The principal enemies that St. Patrick found to the introduction of Christianity into Ireland, were the Druidical priests of the more ancient faith, who, as might naturally be supposed, were exceedingly adverse to any innovation. These Druids, being great magicians, would have been formidable antagonists to any one of less miraculous and saintly powers than Patrick. Their obstinate antagonism was so great, that, in spite of his benevolent disposition, he was compelled to curse their fertile lands, so that they became dreary bogs: to curse their rivers, so that they produced no fish: to curse their very kettles, so that with no amount of fire and patience could they ever be made to boil; and, as a last resort, to curse the Druids themselves, so that the earth opened and swallowed them up. …

The greatest of St. Patrick’s miracles was that of driving the venomous reptiles out of Ireland, and rendering the Irish soil, for ever after, so obnoxious to the serpent race, that they instantaneously die on touching it. Colgan seriously relates that St. Patrick accomplished this feat by beating a drum, which he struck with such fervour that he knocked a hole in it, thereby endangering the success of the miracle. But an angel appearing mended the drum: and the patched instrument was long exhibited as a holy relic. …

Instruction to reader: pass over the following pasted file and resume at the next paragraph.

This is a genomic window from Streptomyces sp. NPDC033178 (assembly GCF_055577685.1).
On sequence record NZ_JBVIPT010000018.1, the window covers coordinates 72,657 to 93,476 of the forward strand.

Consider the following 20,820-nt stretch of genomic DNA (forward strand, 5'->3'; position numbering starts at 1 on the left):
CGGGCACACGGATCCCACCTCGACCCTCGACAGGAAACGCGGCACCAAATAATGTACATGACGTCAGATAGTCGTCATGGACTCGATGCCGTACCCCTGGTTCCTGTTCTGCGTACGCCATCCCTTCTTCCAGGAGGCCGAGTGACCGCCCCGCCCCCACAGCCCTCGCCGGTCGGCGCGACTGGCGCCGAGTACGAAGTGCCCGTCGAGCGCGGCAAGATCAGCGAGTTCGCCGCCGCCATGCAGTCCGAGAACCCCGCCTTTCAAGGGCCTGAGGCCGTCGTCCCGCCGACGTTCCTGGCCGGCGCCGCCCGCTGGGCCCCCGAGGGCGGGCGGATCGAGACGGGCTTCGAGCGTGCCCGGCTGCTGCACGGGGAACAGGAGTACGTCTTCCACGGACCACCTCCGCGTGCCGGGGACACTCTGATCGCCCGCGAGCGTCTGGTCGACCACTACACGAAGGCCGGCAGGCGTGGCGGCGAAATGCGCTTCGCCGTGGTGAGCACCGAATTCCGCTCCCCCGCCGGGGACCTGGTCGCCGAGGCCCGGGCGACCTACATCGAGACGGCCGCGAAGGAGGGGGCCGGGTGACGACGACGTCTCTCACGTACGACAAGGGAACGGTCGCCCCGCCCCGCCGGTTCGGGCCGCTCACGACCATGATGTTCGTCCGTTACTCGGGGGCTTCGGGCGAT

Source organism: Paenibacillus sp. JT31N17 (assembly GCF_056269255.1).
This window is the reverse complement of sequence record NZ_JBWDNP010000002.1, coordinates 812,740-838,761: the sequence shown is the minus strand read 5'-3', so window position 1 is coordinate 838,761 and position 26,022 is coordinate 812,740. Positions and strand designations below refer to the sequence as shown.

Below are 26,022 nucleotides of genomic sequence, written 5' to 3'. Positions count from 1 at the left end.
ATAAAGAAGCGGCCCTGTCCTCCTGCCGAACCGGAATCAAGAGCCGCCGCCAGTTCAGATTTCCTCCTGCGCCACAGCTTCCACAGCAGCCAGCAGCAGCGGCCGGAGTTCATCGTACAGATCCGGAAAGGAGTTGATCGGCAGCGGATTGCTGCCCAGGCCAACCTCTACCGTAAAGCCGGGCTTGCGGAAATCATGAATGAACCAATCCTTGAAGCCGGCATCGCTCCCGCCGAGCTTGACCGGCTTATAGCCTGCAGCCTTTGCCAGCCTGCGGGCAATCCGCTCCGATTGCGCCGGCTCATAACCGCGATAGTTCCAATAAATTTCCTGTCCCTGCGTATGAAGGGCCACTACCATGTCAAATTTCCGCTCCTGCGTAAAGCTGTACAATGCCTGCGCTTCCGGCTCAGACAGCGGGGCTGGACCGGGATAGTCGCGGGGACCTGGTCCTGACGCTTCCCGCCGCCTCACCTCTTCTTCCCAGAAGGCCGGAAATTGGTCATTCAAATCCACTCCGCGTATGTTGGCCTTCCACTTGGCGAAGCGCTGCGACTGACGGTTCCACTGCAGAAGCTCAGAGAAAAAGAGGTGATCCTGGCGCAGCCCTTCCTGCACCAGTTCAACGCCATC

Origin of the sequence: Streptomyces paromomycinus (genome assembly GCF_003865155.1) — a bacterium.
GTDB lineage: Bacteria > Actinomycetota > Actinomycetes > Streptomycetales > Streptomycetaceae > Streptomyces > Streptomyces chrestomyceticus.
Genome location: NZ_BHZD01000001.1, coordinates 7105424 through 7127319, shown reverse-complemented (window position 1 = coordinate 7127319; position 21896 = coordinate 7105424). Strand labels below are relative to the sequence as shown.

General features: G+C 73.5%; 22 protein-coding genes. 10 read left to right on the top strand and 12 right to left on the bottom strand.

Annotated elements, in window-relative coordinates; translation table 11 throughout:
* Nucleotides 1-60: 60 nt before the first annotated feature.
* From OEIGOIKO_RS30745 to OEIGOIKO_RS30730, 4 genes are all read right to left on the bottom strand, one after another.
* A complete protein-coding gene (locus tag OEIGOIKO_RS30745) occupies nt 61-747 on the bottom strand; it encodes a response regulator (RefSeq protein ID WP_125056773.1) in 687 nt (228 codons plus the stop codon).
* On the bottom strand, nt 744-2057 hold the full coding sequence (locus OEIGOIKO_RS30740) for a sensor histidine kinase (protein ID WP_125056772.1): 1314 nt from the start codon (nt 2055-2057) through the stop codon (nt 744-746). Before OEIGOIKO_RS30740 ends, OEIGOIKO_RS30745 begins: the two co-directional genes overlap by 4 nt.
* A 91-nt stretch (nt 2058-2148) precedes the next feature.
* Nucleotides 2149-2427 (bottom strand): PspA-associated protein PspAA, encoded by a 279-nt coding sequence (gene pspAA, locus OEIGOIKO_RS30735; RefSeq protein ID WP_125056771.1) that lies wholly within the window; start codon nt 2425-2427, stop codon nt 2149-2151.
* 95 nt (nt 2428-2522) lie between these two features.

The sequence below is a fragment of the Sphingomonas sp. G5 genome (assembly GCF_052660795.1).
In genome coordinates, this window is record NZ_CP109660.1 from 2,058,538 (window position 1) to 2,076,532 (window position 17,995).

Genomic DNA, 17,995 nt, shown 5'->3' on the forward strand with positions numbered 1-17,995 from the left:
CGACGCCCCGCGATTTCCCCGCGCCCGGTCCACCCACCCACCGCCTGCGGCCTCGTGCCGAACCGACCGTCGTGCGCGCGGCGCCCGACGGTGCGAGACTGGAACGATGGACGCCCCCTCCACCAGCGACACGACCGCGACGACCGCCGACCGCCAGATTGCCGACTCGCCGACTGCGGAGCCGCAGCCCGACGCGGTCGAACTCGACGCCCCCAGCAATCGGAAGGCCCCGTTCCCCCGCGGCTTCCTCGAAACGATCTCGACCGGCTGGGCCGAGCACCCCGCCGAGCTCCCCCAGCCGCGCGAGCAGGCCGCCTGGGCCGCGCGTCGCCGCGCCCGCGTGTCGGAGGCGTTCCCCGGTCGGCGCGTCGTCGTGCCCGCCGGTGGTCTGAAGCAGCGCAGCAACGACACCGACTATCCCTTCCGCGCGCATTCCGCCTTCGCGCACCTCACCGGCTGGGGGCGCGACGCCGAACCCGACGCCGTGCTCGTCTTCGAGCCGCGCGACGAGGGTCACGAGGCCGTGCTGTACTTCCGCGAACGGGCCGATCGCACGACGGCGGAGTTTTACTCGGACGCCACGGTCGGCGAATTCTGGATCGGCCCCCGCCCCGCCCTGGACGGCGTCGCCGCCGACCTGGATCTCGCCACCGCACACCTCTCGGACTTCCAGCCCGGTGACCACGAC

When baptizing an Irish chieftain, the venerable saint leaned heavily on his crozier, the steel-spiked point of which he had unwittingly placed on the great toe of the converted heathen. The pious chief, in his ignorance of Christian rites, believing this to be an essential part of the ceremony, bore the pain without flinching or murmur; though the blood flowed so freely from the wound, that the Irish named the place St. fhuil (stream of blood), now pronounced Struill, the name of a well-known place near Downpatrick. And here we are reminded of a very remarkable fact in connection with geographical appellations, that the footsteps of St. Patrick can be traced, almost from his cradle to his grave, by the names of places called after him.